The Plan used a revenue sharing compensation model to pay its recordkeeper, J.P. Morgan Retirement Plan Services LLC (“J.P. Morgan RPS”) until February 2012. After that time, American Century paid all of the Plan's recordkeeping fees on a per-participant basis. The fee paid to J.P. Morgan RPS was $125 per-participant per year. Even though J.P. Morgan RPS was not compensated through revenue sharing for shares held by the Plan, American Century did make revenue sharing payments in connection with shares held by other retirement plans.

         On November 21, 2013, American Century replaced J.P. Morgan RPS with Schwab Retirement Plan Services, Inc. (“Schwab RPS”). As to the Plan, Schwab RPS was paid on a per-participant basis but as to shares held by other retirement plans, American Century compensated Schwab RPS through revenue sharing.

         The Committee hired a consultant to review the Plan and produce a benchmarking report (the “Hewitt Report”), and in November 2010, the Hewitt Report was presented to the Committee. It made several findings: (1) the Plan offered 38 investment options and the average plan offered 14 options; (2) the Plan offered more proprietary funds than the plans of other financial services organizations; (3) the Plan did not offer a stable value fund, although 83% of plans did offer that type of fund; (4) the Plan offered two money market funds, although only 37% of plans include a money market fund; (5) the Plan's investment management fees were $963 per-participant, while the average investment management fee for similar sized plans was $172 per-participant; and (6) the Plan had a high percentage of active funds.

         The Hewitt Report suggested the Committee review the use of passive options and assess overlapping funds within an asset class, noting there were ten large cap equity options within the Plan. The report also suggested the Committee add a stable value fund to the Plan's core lineup. At that time, American Century did not offer a stable value fund. None of the Committee members could recall a discussion to offer a stable value fund after reviewing the recommendations made in the Hewitt Report.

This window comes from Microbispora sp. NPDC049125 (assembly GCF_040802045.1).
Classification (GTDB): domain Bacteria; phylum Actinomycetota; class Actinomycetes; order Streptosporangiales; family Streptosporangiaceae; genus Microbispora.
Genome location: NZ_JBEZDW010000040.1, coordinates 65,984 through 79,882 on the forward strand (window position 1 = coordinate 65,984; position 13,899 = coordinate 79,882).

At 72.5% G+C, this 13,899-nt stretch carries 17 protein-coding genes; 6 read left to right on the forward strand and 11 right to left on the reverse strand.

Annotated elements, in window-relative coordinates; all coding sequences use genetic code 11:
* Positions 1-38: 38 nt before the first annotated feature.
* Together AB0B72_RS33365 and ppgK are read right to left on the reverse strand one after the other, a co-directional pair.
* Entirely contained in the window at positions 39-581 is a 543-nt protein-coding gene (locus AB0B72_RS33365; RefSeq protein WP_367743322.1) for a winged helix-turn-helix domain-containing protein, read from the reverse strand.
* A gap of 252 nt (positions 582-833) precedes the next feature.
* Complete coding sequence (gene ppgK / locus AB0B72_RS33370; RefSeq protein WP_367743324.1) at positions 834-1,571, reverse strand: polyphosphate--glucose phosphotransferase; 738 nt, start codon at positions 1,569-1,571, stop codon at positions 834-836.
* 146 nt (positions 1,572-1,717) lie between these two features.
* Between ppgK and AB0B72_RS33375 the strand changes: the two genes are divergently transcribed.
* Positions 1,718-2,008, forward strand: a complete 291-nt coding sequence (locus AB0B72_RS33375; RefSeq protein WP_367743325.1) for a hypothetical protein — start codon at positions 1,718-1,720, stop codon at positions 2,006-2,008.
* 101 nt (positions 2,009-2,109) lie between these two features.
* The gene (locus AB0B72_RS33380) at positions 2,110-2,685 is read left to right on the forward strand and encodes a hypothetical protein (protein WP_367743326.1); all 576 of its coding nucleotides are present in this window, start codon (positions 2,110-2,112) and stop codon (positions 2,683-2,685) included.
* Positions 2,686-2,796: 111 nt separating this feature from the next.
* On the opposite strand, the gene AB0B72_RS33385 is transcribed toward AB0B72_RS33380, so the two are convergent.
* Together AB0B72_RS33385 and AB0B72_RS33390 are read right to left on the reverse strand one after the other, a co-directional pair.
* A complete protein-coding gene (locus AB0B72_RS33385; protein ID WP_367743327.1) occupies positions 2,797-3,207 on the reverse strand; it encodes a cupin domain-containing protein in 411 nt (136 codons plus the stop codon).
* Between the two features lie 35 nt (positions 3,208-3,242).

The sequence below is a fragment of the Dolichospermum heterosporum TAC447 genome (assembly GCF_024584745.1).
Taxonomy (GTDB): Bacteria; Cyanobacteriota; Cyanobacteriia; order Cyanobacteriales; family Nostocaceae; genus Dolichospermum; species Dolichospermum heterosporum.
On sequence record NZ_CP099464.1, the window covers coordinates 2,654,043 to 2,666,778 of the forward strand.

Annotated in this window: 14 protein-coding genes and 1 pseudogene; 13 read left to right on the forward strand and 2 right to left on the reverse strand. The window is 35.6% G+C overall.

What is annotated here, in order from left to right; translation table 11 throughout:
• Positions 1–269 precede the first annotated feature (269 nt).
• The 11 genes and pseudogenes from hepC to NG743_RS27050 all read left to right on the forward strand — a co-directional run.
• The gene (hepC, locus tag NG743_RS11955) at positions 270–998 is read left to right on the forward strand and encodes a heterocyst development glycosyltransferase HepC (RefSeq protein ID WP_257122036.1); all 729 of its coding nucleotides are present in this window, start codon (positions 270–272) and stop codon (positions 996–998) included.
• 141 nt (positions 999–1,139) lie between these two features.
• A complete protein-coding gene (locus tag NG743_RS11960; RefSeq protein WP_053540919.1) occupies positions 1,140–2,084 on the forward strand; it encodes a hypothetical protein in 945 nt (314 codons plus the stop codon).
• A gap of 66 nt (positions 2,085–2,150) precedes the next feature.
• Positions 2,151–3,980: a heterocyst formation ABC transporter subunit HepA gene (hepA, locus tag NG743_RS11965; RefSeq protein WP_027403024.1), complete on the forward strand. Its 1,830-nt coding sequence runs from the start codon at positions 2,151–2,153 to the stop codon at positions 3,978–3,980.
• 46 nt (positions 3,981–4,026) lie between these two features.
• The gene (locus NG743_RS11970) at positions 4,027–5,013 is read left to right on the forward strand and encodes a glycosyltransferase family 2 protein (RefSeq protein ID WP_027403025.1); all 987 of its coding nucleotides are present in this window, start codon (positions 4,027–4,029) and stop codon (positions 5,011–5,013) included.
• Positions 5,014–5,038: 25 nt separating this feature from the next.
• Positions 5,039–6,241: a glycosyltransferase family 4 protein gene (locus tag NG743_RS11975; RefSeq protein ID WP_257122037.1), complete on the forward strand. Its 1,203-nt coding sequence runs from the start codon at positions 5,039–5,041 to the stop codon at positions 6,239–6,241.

Following the Hewitt Report presentation, the Committee decided to reduce the investment options in the Plan. Initially, the Committee proposed removing eleven funds. Ultimately, the Committee removed five funds, one fund was one of the ten large cap equity funds and one fund from the watch list. In 2011, the Committee replaced fifteen mutual funds with six CITs. Except for the five funds that were removed, no other investment options were removed from the Plan during the class period except for closures of an investment fund or the introduction of a CIT that matched the investment strategy as a mutual fund in the Plan.

         During the class period, the Committee received ten requests from asset managers to add particular funds, all of which were declined except for one, the American Century Strategic Inflation Opportunities Fund, a newly launched fund. In particular, in 2011, an American Century asset manager contacted the Committee requesting it to add the Global Real Estate Fund. The Committee declined to add the fund because it was duplicative to another offering.

         On July 8, 2015, Schwab RPS presented another benchmarking study to the Committee. The report stated that other plans of investment firms that offered non-proprietary funds had an average of 6.3 index funds in the plan's investment lineup, and that plans of investment firms that offered primarily proprietary funds had an average of 4.1 index funds in the plan's investment lineup. On September 12, 2016, the Committee added five Vanguard passively managed index funds to the Plan's core lineup.

         Summary Judgment Standard

         Summary judgment is appropriate if, viewing all facts in the light most favorable to the non-moving party, there is no genuine dispute as to any material fact, and the moving party is entitled to judgment as a matter of law. Fed.R.Civ.P. 56(a); Celotex Corp. v. Catrett, 477 U.S. 317, 322-23 (1986). The party seeking summary judgment bears the burden of showing that there is no genuine dispute as to any material fact. Celotex Corp, 477 U.S. at 323. Summary judgment is only appropriate when “there is no dispute of fact and where there exists only one conclusion.” Crawford v. Runyon, 37 F.3d 1338, 1341 (8th Cir. 1994) (citation omitted).